Although the cause of these deficits is not fully understood, it has been suggested that elevated markers of inflammation and problems with glucose control may play a role. Obesity can cause high blood pressure, cardiovascular disease, and diabetes, all of which have been shown to affect executive function. There is also a linear relationship between cognitive inflexibility and physical activity. Little physical activity is particularly detrimental to cognitive function.

There is a reciprocal relationship between obesity and cognitive inflexibility. Cognitive inflexibility can lead to obesity, and obesity can lead to cognitive inflexibility.

Develop cognitive flexibility

To emphasize the importance of cognitive flexibility, we can look at other treatment areas that have shown some success in making and maintaining weight loss. They each relate in some way to teaching cognitive flexibility. Some are listed here:

  1. Fixed vs. Growth Mindset: In the book Mindset, Carol S. Dweck outlines the difference between a fixed and a growth mindset. A solid mindset leads people to believe that any talent or ability they have is fixed. When failure occurs, it is seen as part of the person’s solid identity. On the other hand, a growth mindset allows the person to see each mistake as a challenge and an opportunity to rethink the solution.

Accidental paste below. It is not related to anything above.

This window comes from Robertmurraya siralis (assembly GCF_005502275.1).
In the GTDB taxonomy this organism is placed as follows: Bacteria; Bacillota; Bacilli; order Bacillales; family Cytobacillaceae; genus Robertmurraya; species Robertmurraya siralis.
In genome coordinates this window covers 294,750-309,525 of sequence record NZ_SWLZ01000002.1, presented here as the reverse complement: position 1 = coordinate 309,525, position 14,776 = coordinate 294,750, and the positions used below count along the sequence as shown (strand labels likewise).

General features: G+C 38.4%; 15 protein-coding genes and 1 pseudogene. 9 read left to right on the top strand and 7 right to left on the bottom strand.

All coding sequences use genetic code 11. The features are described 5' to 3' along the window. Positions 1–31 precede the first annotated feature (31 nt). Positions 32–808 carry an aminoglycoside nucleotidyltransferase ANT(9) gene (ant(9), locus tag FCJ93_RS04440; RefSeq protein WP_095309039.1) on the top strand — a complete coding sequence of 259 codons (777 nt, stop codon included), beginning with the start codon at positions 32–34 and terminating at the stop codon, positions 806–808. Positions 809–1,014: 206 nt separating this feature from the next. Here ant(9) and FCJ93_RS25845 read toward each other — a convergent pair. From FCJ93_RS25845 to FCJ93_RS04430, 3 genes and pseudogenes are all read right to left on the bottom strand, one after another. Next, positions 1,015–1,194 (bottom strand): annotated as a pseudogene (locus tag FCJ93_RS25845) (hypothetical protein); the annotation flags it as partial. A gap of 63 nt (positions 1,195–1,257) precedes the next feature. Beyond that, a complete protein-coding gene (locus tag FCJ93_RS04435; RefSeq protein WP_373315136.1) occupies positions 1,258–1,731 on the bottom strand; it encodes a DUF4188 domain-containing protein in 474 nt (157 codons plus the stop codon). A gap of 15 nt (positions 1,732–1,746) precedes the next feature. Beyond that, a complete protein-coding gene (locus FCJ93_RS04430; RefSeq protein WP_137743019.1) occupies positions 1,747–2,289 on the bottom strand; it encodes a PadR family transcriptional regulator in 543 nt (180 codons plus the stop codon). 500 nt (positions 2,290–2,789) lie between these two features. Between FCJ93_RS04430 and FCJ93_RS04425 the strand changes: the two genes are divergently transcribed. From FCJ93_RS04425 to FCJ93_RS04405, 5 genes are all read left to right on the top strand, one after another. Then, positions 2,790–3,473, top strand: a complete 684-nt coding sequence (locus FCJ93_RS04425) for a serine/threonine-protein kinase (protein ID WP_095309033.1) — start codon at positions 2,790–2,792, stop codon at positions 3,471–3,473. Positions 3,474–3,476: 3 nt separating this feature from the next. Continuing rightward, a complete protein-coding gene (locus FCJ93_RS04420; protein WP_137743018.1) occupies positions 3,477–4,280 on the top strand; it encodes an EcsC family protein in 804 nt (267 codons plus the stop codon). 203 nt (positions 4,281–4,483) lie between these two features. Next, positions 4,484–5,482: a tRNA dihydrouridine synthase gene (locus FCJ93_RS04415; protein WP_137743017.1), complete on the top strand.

2. Mindfulness Meditation: Mindfulness meditation has been shown to improve cognitive flexibility by developing attention and focus. This gives the individual the opportunity to take a step back, not act impulsively, and has the time and mental space to consider creative solutions.
  3. Behavior Modification: This type of program is aimed at health literacy and weight loss strategies. In addition, weight monitoring is promoted, nutritional guidelines are given, training planning is supported and perceived barriers are addressed. This type of program has been used successfully, perhaps because it takes into account the complexity of the problem and empowers individuals to go their own way by choosing which behaviors to work on.
  4. CDC Problem Solving Guidelines: The agency’s five steps to solving health problems are as follows: (1) describe the problem, (2) work out options, (3) choose the best option, (4) create a plan of action , and (5) try it out! The implication here is to work on a small, solvable problem (which requires focus and attention) and then use decision-making rather than the impulse to apply a solution.

One last word

Let us return to the research study mentioned at the beginning. According to the authors, cognitive flexibility can be taught. To do this, the teaching must include these three important concepts:

  • There has to be a learning curve, that is, acquiring new information that can be applied to personal experiences.
  • Find solutions that do justice to the complexity of the problem.
  • Success comes when a person practices the new solution over and over until an adjustment is made.